Through thousands of years of evolution, features of the natural environment helped to mold human behavior. As social beings, early humans also found resonance with each other in relation to their surroundings, and even developed emotional templates for certain situations, such as climbing a hill. These in turn lead to gestures and spoken language. Neuroscience has shed light on these mechanisms and led to discoveries about how early architecture contributed to human cognitive development. A significant shift occurred when natural elements, such as hills and trees, became influences on constructed shelters and monuments. This book clarifies how the beginnings of architecture were coupled with kinematic patterns formerly associated with natural settings. Without such patterns we would not have the full range of Embodied, Extended, Enacted or Embedded Cognition—to use contemporary terms. Today’s alienating-built environment, fueled by technology, contains urban areas in both new and existing cities that have denied the nature of human behavior as it evolved to sustain social and cultural life. Such conditions hastened the fossil fuel crisis and climate change, among other problems. “Tuning Architecture with Humans” offers new ways of understanding the nature of our crises, and shows how the human sciences can contribute to more human-centered approaches to architecture, urbanism, and landscape design.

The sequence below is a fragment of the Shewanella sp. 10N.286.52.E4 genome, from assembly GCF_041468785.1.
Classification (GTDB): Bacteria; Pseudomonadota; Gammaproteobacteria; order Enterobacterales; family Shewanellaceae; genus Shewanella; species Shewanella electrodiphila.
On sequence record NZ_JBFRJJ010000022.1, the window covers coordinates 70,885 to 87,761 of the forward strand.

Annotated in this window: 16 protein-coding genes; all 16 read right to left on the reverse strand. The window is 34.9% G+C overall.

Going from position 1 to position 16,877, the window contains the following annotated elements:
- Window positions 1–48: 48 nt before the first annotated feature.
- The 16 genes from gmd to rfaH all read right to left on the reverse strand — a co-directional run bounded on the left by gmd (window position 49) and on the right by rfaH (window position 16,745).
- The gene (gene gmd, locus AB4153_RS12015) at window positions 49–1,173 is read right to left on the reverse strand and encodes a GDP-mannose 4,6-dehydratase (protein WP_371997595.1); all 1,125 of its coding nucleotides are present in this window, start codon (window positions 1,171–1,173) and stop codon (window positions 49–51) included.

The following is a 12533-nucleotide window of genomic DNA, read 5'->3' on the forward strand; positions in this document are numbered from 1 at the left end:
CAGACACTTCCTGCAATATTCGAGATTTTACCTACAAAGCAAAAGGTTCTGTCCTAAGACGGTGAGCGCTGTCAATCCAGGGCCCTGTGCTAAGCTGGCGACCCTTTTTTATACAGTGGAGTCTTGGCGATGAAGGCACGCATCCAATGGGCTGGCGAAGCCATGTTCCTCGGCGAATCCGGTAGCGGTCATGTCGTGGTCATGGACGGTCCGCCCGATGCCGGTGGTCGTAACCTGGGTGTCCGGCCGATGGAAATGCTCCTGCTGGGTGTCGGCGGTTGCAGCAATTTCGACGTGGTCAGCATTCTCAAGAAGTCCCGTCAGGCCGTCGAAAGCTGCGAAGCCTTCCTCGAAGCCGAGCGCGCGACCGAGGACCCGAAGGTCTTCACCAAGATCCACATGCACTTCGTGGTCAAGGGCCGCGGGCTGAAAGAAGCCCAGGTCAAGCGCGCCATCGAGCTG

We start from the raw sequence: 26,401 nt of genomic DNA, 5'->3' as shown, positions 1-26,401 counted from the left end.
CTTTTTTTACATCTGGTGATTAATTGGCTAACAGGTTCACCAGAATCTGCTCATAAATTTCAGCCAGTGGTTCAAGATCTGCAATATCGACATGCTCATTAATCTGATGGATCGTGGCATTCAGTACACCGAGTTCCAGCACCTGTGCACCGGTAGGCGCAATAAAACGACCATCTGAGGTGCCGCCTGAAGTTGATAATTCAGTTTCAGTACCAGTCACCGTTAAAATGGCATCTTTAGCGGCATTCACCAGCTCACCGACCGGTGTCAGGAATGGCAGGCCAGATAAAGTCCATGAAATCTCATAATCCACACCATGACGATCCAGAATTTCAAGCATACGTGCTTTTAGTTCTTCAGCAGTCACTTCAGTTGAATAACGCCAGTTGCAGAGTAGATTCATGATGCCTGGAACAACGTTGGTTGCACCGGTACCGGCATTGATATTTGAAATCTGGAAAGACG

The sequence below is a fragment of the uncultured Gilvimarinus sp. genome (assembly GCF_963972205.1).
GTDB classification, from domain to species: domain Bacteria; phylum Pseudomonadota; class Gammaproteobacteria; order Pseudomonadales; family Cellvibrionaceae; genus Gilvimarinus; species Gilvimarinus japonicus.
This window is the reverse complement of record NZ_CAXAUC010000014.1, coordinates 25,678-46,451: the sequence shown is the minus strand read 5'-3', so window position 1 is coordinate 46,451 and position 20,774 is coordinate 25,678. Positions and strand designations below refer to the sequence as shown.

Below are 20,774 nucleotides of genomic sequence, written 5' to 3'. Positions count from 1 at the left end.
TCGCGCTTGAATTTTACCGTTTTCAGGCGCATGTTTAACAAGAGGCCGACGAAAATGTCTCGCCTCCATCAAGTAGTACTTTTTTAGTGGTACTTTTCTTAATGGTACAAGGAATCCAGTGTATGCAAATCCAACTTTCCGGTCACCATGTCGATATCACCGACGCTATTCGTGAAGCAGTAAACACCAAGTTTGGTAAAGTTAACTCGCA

Davide Ruzzon is an architect, director of the Master of Science Neuroscience Applied to the Architectural Design, NAAD at the University of Architecture Iuav in Venice. He also founded TUNED, within the Italian architectural firm Lombardini22, a branch devoted to the application of the scientific knowledge to the design, and is the editor of the magazine “Intertwining”, born in Italy to nourish the debate among architecture, philosophy, and sciences.
Il Sole 24 Ore, January 8, 2023
“Neuroscienze alleate per riprogettare gli spazi”
Read the review (italian)